Breeding season: July to February. Clutch size is two to three. They live and breed in co-operative territorial groups of two to fifteen birds. Groups usually have a primary breeding pair along with several non-breeding birds. They help to build the nest (females do most of the building). Two types of nests are built: roost-nests (usually larger and used by the whole group) and brood-nests (for the breeding females). The large domed nests are placed in a tree fork 4-7 m high, made of thick sticks with projections that make a hood and landing platform for the entrance tunnel. Nest chamber is lined with soft grass, bark, wool and feathers.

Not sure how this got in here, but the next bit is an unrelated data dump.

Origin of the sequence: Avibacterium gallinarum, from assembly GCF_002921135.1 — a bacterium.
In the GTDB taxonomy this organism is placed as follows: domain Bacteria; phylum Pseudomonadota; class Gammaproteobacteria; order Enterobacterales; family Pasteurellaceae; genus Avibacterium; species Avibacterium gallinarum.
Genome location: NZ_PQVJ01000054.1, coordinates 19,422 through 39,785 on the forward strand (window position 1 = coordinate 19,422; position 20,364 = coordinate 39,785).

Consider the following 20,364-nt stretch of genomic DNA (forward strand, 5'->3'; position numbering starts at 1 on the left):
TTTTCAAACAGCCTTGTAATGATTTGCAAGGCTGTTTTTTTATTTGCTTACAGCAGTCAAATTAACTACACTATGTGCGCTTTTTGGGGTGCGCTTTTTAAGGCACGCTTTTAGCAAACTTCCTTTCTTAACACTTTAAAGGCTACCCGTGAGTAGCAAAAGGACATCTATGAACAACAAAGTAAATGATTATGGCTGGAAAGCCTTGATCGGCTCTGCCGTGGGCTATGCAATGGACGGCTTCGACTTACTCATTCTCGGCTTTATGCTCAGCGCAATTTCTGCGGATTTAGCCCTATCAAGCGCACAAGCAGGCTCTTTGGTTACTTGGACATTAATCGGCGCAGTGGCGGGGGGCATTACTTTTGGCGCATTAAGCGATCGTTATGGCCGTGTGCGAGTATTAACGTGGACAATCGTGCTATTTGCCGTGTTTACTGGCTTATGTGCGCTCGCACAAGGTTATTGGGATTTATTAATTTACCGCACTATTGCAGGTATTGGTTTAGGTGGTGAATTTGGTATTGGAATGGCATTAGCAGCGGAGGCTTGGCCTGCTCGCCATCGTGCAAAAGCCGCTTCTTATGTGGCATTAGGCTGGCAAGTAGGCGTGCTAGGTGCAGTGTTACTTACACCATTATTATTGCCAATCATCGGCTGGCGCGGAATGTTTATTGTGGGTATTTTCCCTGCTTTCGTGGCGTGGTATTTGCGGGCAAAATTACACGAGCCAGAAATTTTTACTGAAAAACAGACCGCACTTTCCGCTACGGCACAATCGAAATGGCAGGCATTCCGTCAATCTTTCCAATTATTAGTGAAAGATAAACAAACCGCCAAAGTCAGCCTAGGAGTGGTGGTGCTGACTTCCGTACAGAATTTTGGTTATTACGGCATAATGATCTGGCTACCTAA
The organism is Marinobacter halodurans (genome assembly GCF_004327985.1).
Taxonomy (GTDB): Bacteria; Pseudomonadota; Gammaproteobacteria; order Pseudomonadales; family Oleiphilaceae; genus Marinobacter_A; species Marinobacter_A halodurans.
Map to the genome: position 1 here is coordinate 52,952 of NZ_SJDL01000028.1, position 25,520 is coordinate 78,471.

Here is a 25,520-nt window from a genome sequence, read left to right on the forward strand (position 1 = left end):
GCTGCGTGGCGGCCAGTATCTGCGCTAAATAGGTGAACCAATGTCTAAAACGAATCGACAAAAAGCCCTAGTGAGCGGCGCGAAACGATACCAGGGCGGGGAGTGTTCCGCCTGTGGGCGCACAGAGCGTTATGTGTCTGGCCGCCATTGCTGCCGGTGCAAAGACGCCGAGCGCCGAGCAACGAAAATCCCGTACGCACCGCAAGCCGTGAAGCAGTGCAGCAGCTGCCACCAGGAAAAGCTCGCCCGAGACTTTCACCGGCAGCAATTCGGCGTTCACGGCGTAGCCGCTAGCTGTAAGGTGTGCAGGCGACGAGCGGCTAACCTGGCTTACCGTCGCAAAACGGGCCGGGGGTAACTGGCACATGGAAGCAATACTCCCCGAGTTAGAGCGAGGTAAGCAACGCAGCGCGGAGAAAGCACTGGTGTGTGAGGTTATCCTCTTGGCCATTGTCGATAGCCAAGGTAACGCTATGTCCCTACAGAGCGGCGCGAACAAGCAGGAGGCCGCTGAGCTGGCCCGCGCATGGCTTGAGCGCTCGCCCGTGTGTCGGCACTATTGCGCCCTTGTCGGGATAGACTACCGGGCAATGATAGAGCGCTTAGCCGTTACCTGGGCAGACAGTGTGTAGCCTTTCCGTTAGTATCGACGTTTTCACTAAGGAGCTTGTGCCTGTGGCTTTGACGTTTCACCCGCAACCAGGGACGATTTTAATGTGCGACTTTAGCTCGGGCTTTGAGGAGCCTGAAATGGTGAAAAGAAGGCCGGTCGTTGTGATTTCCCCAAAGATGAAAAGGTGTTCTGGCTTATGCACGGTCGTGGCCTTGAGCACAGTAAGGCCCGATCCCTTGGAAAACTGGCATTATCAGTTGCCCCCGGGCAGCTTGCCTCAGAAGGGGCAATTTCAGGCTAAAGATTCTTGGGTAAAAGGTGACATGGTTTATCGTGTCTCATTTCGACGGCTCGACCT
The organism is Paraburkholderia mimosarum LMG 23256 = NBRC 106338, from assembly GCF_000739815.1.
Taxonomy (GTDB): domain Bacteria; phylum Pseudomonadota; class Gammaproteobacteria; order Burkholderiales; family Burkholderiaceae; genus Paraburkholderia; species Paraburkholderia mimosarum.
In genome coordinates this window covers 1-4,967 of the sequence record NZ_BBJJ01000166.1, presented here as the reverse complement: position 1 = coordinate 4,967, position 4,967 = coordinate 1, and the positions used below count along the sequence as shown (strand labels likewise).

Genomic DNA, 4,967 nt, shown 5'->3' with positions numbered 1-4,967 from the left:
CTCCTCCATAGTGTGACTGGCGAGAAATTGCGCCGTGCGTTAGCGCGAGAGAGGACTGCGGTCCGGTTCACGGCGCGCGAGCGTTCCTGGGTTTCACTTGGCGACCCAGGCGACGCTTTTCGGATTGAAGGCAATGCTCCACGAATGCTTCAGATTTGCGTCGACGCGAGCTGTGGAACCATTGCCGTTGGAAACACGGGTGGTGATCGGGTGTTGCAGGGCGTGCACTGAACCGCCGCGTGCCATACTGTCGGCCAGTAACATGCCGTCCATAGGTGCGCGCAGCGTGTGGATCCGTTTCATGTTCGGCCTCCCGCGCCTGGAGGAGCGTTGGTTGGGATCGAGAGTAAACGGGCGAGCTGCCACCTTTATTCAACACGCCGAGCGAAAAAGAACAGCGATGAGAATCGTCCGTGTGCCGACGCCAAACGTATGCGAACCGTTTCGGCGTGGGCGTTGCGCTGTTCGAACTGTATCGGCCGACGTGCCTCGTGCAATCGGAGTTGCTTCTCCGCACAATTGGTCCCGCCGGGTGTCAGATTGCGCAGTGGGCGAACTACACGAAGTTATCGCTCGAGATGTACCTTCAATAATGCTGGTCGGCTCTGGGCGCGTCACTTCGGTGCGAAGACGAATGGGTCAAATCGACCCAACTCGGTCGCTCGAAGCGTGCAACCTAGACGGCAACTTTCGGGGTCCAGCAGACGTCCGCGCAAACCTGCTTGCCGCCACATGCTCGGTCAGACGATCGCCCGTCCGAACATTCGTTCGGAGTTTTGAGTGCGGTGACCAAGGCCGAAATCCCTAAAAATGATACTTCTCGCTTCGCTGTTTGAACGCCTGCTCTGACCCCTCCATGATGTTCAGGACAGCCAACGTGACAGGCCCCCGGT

Grey crown stripe and a dark face mask that contrasts with a white eyebrow.
Source: Atlas of Living Australia
The old nests of Grey-crowned Babblers are used by a variety of other birds. Blue-faced Honeyeaters sometimes nest on top of the dome. In south-east Melbourne, small populations survive on golf courses.
Omnivore. Feeds on insects and other invertebrates and sometimes eat seeds.
Found in open forests and woodlands, favouring inland plains with an open shrub layer, little ground cover and plenty of fallen timber and leaf litter. May be seen along roadsides.
Native to Australia